Boralkar, KA ; Kobayashi, Y ; Moneghetti, KJ ; Pargaonkar, VS ; Tuzovic, M ; Krishnan, G ; Wheeler, MT ; Banerjee, D ; Kuznetsova, T ; Horne, BD ; Knowlton, KU ; Heidenreich, PA ; Haddad, F (BMJ PUBLISHING GROUP, 2019-01-01)
    Introduction: The Intermountain Risk Score (IMRS) was developed and validated to predict short-term and long-term mortality in hospitalised patients using demographics and commonly available laboratory data. In this study, we sought to determine whether the IMRS also predicts all-cause mortality in patients hospitalised with heart failure with preserved ejection fraction (HFpEF) and whether it is complementary to the Get with the Guidelines Heart Failure (GWTG-HF) risk score or N-terminal pro-B-type natriuretic peptide (NT-proBNP). Methods and results: We used the Stanford Translational Research Integrated Database Environment to identify 3847 adult patients with a diagnosis of HFpEF between January 1998 and December 2016. Of these, 580 were hospitalised with a primary diagnosis of acute HFpEF. Mean age was 76±16 years, the majority being female (58%), with a high prevalence of diabetes mellitus (36%) and a history of coronary artery disease (60%). Over a median follow-up of 2.0 years, 140 (24%) patients died. On multivariable analysis, the IMRS and GWTG-HF risk score were independently associated with all-cause mortality (standardised HRs IMRS (1.55 (95% CI 1.27 to 1.93)); GWTG-HF (1.60 (95% CI 1.27 to 2.01))). Combining the two scores, improved the net reclassification over GWTG-HF alone by 36.2%. In patients with available NT-proBNP (n=341), NT-proBNP improved the net reclassification of each score by 46.2% (IMRS) and 36.3% (GWTG-HF). Conclusion: IMRS and GWTG-HF risk scores, along with NT-proBNP, play a complementary role in predicting outcome in patients hospitalised with HFpEF.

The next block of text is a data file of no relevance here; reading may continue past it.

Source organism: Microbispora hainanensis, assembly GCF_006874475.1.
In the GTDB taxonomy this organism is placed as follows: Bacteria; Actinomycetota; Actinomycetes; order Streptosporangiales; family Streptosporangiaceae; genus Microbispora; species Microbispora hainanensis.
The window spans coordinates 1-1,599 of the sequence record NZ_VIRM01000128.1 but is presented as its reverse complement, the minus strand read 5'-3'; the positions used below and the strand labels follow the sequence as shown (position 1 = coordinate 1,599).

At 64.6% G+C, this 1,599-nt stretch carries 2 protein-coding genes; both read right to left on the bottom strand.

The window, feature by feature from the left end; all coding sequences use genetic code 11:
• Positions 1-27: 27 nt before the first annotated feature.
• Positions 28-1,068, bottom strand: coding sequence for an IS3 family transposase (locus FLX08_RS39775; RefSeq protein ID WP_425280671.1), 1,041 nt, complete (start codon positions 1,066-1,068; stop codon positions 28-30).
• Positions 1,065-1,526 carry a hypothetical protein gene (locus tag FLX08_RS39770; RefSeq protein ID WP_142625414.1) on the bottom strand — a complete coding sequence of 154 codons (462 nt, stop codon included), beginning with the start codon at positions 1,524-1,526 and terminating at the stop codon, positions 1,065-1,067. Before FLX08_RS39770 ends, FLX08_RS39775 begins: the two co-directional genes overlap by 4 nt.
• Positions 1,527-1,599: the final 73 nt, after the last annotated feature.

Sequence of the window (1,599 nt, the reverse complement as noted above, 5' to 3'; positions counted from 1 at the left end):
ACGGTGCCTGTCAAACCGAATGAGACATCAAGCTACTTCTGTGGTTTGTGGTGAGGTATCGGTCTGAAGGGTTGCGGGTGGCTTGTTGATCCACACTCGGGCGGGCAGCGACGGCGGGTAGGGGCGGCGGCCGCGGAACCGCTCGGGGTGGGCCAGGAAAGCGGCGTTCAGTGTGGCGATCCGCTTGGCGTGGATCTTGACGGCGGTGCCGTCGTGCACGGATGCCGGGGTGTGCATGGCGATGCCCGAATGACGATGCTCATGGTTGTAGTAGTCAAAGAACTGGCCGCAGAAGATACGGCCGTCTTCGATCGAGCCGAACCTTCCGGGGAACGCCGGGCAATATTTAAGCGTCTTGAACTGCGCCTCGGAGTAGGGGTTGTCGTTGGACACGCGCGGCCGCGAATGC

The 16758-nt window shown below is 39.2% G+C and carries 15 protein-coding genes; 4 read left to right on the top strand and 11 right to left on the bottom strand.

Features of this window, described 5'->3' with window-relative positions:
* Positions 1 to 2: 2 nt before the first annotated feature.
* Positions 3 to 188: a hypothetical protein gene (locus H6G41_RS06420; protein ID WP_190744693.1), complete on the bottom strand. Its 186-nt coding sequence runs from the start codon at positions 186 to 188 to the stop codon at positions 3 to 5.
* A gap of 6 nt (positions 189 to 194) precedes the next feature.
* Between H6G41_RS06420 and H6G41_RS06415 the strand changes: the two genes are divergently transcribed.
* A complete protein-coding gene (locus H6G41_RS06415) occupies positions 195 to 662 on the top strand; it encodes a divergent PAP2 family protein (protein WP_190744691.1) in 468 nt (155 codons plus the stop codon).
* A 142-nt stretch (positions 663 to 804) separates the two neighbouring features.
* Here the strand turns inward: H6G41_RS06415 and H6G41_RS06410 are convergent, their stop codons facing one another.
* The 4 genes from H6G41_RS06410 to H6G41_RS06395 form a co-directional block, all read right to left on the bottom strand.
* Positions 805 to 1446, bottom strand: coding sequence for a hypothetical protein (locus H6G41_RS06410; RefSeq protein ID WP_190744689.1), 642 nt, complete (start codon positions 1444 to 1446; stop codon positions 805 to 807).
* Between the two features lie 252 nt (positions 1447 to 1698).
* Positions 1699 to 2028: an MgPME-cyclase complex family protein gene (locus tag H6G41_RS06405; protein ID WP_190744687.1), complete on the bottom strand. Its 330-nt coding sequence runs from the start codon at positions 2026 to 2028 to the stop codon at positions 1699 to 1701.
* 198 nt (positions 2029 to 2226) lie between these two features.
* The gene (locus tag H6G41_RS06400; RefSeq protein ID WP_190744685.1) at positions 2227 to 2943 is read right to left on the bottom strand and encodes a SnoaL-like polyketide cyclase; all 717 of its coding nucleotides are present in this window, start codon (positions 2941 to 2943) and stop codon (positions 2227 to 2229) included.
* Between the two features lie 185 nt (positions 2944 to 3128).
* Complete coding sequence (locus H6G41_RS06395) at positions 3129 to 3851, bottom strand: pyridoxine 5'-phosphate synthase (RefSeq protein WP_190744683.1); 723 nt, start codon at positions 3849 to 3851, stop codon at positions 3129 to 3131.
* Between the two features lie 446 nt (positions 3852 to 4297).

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    CD83 is a new potential biomarker and therapeutic target for Hodgkin lymphoma
    Li, Z ; Ju, X ; Lee, K ; Clarke, C ; Hsu, JL ; Abadir, E ; Bryant, CE ; Pears, S ; Sunderland, N ; Heffernan, S ; Hennessy, A ; Lo, T-H ; Pietersz, GA ; Kupresanin, F ; Fromm, PD ; Silveira, PA ; Tsonis, C ; Cooper, WA ; Cunningham, I ; Brown, C ; Clark, GJ ; Hart, DNJ (FERRATA STORTI FOUNDATION, 2018-03-23)
    Chemotherapy and hematopoietic stem cell transplantation are effective treatments for most Hodgkin lymphoma patients, however there remains a need for better tumor-specific target therapy in Hodgkin lymphoma patients with refractory or relapsed disease. Herein, we demonstrate that membrane CD83 is a diagnostic and therapeutic target, highly expressed in Hodgkin lymphoma cell lines and Hodgkin and Reed-Sternberg cells in 29/35 (82.9%) Hodgkin lymphoma patient lymph node biopsies. CD83 from Hodgkin lymphoma tumor cells was able to trogocytose to surrounding T cells and, interestingly, the trogocytosing CD83+T cells expressed significantly more programmed death-1 compared to CD83-T cells. Hodgkin lymphoma tumor cells secreted soluble CD83 that inhibited T-cell proliferation, and anti-CD83 antibody partially reversed the inhibitory effect. High levels of soluble CD83 were detected in Hodgkin lymphoma patient sera, which returned to normal in patients who had good clinical responses to chemotherapy confirmed by positron emission tomography scans. We generated a human anti-human CD83 antibody, 3C12C, and its toxin monomethyl auristatin E conjugate, that killed CD83 positive Hodgkin lymphoma cells but not CD83 negative cells. The 3C12C antibody was tested in dose escalation studies in non-human primates. No toxicity was observed, but there was evidence of CD83 positive target cell depletion. These data establish CD83 as a potential biomarker and therapeutic target in Hodgkin lymphoma.
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    What Limits Cardiac Performance during Exercise in Normal Subjects and in Healthy Fontan Patients?
    La Gerche, A ; Gewillig, M (HINDAWI LTD, 2010-01-01)